Last July, Lewis Roca Rothgerber attorney West Allen testified before the U.S. Senate Judiciary Subcommittee on Bankruptcy and the Courts on the negative effects that automatic spending cuts, or budget sequestration, would have on the federal judiciary. Allen was the only private practicing lawyer invited to represent and speak on behalf of the private sector and The People of the United States.
In light of Congress’s recent failure to pass a Continuing Resolution (CR) and the resulting lapse in appropriations for all of the U.S. government, including the federal judiciary, Mr. Allen’s testimony and insight is helpful in understanding the implications of our current budget situation. We’ve asked him to explain the perils of an underfunded judiciary.
Question: In your testimony before the U.S. Senate Judiciary Subcommittee on Bankruptcy and the Courts you warned of the negative effects of an underfunded federal judiciary caused by budget sequestration. In your opinion what are the biggest dangers posed by the current financial crisis in the judiciary?
West Allen: The current financial situation in the judiciary has many far-reaching implications. One of the most significant is that an underfunded judiciary has a direct effect on our Constitutional rights. Americans have a right to a fair and speedy trial, but less money for the judiciary affects both these rights. As courts reduce their hours and staffing levels, delay in judicial proceedings becomes inevitable, simply because there are limits to how speedily courts can process and decide cases, especially when their caseloads are increasing. Delay in judicial proceedings probably has the greatest impact on our society—not only does it delay justice, there are also implications on the economy and the livelihoods of taxpayers. Budget cuts to the Federal Public Defenders Office are already making it difficult for criminal defendants to receive timely and effective representation in criminal trials. That puts their Sixth Amendment rights in jeopardy.
Question: You said this crisis will affect the economy. Can you elaborate on this?
West Allen: Sure. Waiting for judicial rulings on relatively simple motions for six months, eight months, even a year is no longer uncommon. Delay always means added costs for litigants, along with added uncertainty as to the outcome. Many small businesses operate on too tight a profit margin to be able to afford the expense and uncertainty of a lawsuit in a commercial dispute, whether they sue or are sued. Federal court lawsuits have become almost prohibitively expensive and prolonged for small businesses. If businesses fail because of drawn out legal proceedings, jobs are lost and the economy suffers.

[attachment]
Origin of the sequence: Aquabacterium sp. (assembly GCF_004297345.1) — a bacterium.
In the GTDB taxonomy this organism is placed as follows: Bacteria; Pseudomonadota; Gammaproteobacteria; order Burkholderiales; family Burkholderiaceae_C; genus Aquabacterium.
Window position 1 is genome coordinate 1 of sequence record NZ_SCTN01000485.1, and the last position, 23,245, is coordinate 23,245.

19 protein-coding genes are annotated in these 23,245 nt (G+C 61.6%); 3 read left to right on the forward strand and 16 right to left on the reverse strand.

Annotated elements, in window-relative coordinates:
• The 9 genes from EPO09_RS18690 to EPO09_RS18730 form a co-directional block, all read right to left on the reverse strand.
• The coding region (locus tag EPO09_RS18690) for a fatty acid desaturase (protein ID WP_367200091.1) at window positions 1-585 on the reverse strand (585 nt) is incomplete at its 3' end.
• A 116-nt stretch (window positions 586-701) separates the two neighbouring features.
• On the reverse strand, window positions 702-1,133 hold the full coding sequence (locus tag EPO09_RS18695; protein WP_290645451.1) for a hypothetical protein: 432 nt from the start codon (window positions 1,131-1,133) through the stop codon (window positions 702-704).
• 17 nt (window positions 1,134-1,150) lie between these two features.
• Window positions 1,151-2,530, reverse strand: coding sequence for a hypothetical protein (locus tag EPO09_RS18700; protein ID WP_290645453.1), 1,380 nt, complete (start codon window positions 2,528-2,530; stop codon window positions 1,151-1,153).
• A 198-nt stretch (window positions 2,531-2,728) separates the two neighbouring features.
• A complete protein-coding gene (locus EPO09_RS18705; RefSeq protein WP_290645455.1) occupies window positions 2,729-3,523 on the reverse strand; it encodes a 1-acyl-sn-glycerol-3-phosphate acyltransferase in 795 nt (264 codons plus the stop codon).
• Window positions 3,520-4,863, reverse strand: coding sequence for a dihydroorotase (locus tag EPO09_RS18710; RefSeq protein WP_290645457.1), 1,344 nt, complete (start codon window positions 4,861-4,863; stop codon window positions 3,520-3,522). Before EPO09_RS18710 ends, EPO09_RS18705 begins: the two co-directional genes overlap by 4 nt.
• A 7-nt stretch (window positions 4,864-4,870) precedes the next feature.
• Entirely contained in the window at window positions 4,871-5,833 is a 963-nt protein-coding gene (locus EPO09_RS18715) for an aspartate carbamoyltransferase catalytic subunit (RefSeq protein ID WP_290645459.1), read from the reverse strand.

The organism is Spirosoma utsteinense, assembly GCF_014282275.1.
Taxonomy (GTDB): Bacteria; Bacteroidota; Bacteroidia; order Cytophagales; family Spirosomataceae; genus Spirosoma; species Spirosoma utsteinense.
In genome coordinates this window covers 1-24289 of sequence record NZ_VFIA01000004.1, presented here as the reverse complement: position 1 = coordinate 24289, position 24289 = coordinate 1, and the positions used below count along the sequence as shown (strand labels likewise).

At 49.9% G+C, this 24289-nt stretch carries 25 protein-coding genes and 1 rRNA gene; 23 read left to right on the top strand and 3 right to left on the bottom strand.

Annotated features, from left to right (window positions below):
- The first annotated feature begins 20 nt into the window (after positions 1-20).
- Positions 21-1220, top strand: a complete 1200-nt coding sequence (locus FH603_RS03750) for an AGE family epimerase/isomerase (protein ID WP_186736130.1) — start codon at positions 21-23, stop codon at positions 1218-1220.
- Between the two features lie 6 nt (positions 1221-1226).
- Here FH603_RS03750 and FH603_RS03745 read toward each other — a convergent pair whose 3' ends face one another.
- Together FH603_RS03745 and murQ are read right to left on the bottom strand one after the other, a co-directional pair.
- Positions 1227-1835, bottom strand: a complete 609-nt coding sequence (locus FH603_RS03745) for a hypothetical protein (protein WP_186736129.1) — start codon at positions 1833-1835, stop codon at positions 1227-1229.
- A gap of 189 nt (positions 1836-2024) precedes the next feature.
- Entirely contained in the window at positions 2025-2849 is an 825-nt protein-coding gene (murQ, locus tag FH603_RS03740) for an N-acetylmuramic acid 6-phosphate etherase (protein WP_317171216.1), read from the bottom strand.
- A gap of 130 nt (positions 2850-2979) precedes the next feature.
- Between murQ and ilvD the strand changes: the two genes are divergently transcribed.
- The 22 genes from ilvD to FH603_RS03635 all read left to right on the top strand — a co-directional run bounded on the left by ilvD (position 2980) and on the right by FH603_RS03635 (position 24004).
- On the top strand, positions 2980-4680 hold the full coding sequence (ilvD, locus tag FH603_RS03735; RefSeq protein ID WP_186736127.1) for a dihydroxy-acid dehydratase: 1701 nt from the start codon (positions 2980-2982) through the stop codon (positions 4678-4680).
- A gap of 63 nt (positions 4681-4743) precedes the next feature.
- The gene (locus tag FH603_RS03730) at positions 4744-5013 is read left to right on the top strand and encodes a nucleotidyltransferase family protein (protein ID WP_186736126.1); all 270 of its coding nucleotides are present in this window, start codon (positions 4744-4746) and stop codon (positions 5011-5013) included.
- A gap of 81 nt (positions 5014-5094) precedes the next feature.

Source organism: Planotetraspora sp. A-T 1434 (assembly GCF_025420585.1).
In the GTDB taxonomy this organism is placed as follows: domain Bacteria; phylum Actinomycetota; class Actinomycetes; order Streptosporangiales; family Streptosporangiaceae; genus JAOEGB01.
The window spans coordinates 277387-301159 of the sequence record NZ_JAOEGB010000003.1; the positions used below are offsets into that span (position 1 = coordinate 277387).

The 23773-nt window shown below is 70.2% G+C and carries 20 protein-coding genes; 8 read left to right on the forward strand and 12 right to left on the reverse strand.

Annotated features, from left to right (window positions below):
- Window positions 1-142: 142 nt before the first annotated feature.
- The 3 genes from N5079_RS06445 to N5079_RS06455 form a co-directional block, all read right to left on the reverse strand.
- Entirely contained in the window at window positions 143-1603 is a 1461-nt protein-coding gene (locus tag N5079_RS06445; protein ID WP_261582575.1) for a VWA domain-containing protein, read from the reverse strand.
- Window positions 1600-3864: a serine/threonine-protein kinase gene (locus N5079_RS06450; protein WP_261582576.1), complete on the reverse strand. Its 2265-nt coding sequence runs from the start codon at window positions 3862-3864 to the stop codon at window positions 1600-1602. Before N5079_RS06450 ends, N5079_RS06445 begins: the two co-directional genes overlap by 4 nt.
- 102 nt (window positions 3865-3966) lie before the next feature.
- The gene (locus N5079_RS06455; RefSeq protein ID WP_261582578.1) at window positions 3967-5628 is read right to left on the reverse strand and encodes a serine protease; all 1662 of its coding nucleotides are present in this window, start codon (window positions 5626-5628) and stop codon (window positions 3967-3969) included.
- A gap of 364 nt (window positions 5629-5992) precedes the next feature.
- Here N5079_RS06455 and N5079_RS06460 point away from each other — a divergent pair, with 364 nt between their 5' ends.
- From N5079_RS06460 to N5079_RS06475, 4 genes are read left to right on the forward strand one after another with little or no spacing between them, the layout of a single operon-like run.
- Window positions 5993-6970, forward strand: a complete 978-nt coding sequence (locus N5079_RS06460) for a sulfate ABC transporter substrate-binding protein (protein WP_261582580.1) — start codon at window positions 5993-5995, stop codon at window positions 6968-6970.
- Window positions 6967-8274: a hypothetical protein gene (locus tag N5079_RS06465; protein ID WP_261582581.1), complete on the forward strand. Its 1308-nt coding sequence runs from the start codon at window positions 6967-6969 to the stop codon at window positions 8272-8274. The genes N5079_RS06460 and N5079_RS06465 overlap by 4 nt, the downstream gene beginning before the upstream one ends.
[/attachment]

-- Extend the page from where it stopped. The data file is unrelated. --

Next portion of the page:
Question: Are there any other dangers posed by an underfunded judiciary?
West Allen: There are at least two others. One is that the safety of our communities is also threatened when federal court personnel—particularly probation and pretrial service officers—are unable to properly monitor the activities and whereabouts of offenders and convicted felons. Ultimately, there can be no doubt that fewer precautions in guarding public safety will lead to an increase in the crime rate and personal harm, likely including even fatalities. The other is more philosophical, but no less real. Underfunding the judiciary threatens the very strength and independence of the Judiciary as a co-equal branch of government, as established by The People. It jeopardizes America’s long tradition of excellence in the law. This has consequences. As Justice Kennedy so eloquently put it: “If judicial excellence is cast upon a sea of congressional indifference, the rule of law is imperiled.” What happens to a society founded on the rule of law when its citizens start to lose confidence in the legal system? Individuals begin to suffer. Chaos.
Question: How urgent a threat to the federal judiciary is the current government shutdown?
West Allen: These are extraordinary times. Judge John Bates, the new Director of the Administrative Office for the United States Courts, has informed the federal courts that if no CR is passed, the federal courts have funding in reserves for only 10 days more. After that, only “essential” federal employees will report for work under the “Anti-Deficiency Act” which allows “essential work” to continue, that is, work that must be done under the Constitution. And they potentially would do this work without a paycheck, until Congress decides otherwise.
Question: Any final thoughts?
West Allen: Yes. I think it’s important to remember that the judiciary is not just some government program grappling for federal dollars. Our Founding Fathers wisely recognized the compelling need for a strong Federal Judiciary, established as a separate, co-equal branch of government, sufficiently independent to assure the rule of law. But independence and promptness of decision making are imperiled when the Federal Judiciary lacks the resources to properly discharge its Constitutional responsibilities. The complete independence of courts of justice is peculiarly essential under our Constitution. It is the express Constitutional responsibility of Congress to safeguard this independence by adequately funding our federal courts.
To read West Allen’s full testimony, please click here.
To watch C-Span’s coverage on the testimony, please click here.
For more news surrounding the senate hearing, please click here.